March 10, 2014
by John Moore
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Nation’s Largest Grid Operator: Huge Renewables Expansion Won’t Be a Problem

John Moore, Senior Attorney – The Sustainable FERC Project, Chicago

PJM Interconnection, the nation’s largest power transmission grid organization, announced last week that wind and solar power could generate about 30 percent of PJM’s total electricity for its territory covering the Mid-Atlantic region and part of the Midwest by 2026 without “any significant issues.” That’s engineer-speak for “no big deal.” Even better, we would see more clean power at less cost and with far less pollution than our current mix of coal and natural gas power plants.

PJM’s new renewables integration report, prepared for it by General Electric, is required reading for anyone who questions the ability of the electric grid to handle large amounts of wind, solar, and other renewable energy. GE estimates that about 113,000 megawatts (MW) of installed wind and solar power resources (including distributed/generation), could produce about 30 percent of the region’s total energy. That’s enough energy to power 23.5 million homes annually. Here’s the breakdown of the resource mix in one of the scenarios studied in the report:

Resource Mix.png

Significant benefits from more clean energy

The report estimates that 30 percent wind and solar power in PJM would bring the following benefits:

  • 40 percent less carbon pollution than “business as usual.”
  • Lower average energy prices across PJM’s footprint – because wind and solar would avoid $15.6 billion in coal and natural gas fuel costs.
  • Very little additional power (only 1500 MW) needed to support the minute-to-minute variability of the renewable power (like when the sun doesn’t shine or the wind doesn’t blow).
  • No additional operating (known as “spinning”) reserves needed for backup power. (Wow!)
  • 44 percent less gas-fired generation and 21 percent less coal-fired generation—which also reduces the amount of carbon pollution emitted into the atmosphere.

The benefits, which really are stunning, derive primarily from several facts: 1) solar and wind power have zero fuel cost, which makes up most of the price of energy; 2) these resources are now commercially available and competitive with other power; 3) they produce zero carbon and other pollution; and 4) PJM’s large size over 14 states significantly reduces the magnitude of weather-caused variations in power output that can occur during the day and night.

What grid changes may be necessary?

Getting all of this additional clean energy will require more transmission lines, which PJM’s study estimated would cost $8 billion – which is far less the $15.6 billion in energy savings. But even that’s probably an exaggeration, since PJM’s study looked only at renewable energy expansion inside PJM. It didn’t consider, for example, the savings from importing some of the wind power from the Dakotas, Minnesota, Iowa, or other parts of the wind-rich Midwest and Great Plains. When you factor in those possibilities, the total transmission cost of achieving the 30% renewables integration could be lower than PJM’s predictions.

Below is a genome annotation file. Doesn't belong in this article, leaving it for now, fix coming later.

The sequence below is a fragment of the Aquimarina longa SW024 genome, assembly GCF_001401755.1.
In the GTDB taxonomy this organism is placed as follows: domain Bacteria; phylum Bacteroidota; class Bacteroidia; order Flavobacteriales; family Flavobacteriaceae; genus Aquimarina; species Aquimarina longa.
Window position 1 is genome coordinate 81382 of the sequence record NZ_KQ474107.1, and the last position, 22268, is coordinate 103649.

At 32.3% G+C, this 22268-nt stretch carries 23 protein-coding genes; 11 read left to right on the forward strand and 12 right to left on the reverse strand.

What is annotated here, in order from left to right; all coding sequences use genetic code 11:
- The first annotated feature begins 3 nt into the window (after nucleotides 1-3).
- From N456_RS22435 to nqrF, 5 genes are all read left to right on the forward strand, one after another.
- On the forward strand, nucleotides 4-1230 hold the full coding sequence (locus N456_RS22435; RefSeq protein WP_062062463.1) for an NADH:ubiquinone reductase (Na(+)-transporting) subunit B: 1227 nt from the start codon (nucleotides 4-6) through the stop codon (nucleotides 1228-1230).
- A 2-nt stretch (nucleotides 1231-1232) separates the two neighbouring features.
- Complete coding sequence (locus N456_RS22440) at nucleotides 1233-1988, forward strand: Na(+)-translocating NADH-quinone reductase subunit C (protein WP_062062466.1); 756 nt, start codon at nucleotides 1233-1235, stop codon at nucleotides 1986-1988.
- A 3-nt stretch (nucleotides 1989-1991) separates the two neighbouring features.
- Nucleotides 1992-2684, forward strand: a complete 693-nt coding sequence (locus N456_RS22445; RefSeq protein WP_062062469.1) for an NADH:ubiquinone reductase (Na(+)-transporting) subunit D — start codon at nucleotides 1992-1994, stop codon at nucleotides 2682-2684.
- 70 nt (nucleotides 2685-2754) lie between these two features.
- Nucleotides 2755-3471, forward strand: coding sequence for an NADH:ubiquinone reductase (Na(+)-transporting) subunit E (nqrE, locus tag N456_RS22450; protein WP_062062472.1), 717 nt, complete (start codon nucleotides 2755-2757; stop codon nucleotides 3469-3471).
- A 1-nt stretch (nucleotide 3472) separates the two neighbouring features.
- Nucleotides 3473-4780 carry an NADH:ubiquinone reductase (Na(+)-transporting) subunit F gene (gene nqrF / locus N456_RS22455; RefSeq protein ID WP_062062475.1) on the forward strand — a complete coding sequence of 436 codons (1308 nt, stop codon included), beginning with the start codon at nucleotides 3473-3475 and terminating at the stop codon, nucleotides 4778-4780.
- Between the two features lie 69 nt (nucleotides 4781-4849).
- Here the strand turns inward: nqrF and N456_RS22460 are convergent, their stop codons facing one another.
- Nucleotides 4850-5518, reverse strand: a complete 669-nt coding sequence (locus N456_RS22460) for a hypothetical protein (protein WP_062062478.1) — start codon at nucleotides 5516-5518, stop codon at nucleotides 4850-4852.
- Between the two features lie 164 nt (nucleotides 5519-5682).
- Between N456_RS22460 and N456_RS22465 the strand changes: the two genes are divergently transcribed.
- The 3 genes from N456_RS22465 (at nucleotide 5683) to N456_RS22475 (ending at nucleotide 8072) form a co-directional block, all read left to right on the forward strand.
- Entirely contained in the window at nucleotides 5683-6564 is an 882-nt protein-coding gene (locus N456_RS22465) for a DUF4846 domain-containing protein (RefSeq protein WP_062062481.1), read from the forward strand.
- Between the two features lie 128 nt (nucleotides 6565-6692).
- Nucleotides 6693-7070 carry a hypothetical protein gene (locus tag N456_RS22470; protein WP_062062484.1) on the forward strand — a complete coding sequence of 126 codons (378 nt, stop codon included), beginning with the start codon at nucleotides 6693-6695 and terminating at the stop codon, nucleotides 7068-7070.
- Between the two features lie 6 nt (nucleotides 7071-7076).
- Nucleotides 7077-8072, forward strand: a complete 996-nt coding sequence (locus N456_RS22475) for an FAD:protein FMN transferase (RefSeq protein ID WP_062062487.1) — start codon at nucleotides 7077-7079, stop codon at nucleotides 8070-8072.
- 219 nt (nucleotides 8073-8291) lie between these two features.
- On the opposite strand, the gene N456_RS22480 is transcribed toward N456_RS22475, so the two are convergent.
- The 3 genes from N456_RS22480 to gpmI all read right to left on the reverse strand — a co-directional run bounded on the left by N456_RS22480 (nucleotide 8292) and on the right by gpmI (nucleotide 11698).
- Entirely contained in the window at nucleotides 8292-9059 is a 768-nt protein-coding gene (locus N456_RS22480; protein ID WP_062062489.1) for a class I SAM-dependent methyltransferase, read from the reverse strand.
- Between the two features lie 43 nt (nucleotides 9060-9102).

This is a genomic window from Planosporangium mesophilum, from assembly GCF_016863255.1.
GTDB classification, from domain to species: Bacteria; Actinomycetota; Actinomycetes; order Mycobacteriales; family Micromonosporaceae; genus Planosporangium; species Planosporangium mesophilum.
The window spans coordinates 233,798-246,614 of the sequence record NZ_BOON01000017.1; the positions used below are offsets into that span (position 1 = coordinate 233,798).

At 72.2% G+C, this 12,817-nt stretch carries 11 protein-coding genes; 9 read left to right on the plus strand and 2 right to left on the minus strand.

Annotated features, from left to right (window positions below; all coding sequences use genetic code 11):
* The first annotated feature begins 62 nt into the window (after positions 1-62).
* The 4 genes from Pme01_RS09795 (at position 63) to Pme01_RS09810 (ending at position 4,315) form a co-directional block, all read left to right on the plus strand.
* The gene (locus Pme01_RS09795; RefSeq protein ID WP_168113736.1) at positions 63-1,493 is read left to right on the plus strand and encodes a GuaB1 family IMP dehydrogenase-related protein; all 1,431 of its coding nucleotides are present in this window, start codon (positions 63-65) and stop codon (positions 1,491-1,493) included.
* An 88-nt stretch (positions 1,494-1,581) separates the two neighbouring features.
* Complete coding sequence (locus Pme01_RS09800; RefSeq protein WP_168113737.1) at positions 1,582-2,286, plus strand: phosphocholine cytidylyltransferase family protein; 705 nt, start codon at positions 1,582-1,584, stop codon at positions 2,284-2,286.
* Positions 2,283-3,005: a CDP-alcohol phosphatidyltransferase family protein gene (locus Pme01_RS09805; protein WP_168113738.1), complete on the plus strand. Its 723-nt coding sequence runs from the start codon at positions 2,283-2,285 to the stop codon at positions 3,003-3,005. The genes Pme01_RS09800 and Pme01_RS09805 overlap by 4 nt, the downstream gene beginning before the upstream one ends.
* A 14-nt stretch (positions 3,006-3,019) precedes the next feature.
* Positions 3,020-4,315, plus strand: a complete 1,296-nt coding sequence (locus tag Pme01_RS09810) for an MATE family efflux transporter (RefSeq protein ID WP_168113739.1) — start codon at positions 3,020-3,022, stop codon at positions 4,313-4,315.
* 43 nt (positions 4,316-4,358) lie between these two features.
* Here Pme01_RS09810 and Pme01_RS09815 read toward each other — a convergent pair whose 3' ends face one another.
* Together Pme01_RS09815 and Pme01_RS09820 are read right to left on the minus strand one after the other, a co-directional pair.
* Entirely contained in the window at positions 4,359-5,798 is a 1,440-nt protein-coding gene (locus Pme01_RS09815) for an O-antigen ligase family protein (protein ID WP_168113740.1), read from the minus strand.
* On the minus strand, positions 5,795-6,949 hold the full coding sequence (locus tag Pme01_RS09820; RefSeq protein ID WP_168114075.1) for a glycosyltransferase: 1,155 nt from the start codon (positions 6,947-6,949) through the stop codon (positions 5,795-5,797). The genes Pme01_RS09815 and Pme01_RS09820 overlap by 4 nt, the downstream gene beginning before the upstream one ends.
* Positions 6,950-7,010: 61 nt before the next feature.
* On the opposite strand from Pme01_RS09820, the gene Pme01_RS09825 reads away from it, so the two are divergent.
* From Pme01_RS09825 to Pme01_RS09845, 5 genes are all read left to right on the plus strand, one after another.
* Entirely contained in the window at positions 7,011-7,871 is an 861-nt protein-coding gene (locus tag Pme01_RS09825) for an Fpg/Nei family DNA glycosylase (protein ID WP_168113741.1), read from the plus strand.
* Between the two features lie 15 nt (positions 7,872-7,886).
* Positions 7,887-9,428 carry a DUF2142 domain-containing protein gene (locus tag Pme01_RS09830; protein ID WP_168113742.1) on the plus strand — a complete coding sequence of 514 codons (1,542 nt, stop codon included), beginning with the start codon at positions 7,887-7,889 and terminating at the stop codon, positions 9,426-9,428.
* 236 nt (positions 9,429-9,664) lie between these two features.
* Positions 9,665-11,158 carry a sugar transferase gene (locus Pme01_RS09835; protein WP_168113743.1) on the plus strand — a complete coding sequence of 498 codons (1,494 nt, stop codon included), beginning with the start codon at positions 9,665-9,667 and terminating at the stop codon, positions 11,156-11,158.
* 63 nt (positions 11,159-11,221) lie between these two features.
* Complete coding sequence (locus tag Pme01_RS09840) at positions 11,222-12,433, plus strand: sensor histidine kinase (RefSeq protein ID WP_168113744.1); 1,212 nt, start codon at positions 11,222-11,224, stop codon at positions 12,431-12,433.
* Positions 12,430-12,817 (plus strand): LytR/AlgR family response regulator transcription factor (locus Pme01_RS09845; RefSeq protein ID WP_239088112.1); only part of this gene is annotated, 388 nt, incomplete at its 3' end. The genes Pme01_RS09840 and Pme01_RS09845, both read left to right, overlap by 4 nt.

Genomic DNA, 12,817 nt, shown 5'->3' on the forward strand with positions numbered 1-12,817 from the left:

The study also recommends several relatively modest steps that PJM can take to successfully integrate these resources into the system. They include changes to the way PJM operates its energy markets and dispatches power on a minute-to-minute basis, taking a more detailed look at reserve requirements, and potentially improving the “flexibility” of so-called “base load plants to better integrate them with renewable energy resources.

Looking to the future/next steps

This study gives consumers, states, utilities, and others food for thought in several areas:

First, it’s clear that the grid can handle high levels of renewable power without compromising reliability. Of course, we already know this because the Midwest and Texas grids have seen wind energy constitute a significant portion of the power on the grid at a given time. The PJM study affirms that the grid can handle much higher power levels. It also provides a stepping stone to evaluating the impacts and savings of even more renewable power on the grid, which will be a top priority for states looking to satisfy the U.S. Environmental Protection Agency’s upcoming carbon pollution rules for existing power plants.

Second, as conventional power sources become less of the total energy production mix, power markets will need to evolve to encourage the development of complementary conventional resources. This is a critical point. PJM’s study shows that existing coal and gas resources are going to suffer revenue losses; indeed, PJM even suggested that it might be necessary to consider raising energy prices to compensate for the lost revenue. No, no, no. A better way is to look into redesigning PJM’s existing long-term power supply market (called a “forward capacity market”) so that it, in combination with reasonable state power preferences, assures the right supply of conventional power sources are available to support renewable power.

Third, PJM’s study was done in a relative vacuum; it didn’t consider how several grid regions, working together, could manage significantly more clean power. PJM and the other grid operators across the country need to work more cooperatively: do the studies and other work necessary to show states across the country that power-sharing (literally) saves even more money than for each region to plan for its own resources. FERC has encouraged this cooperation by issuing interregional coordination requirements in its landmark Order 1000 (more about that here) but the regions can do more, and they don’t need to wait for further instructions from Washington.

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February 3, 2014
by MoreRecycling
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India wants to build a solar project so large (4,000 megawatts), it would dwarf all others!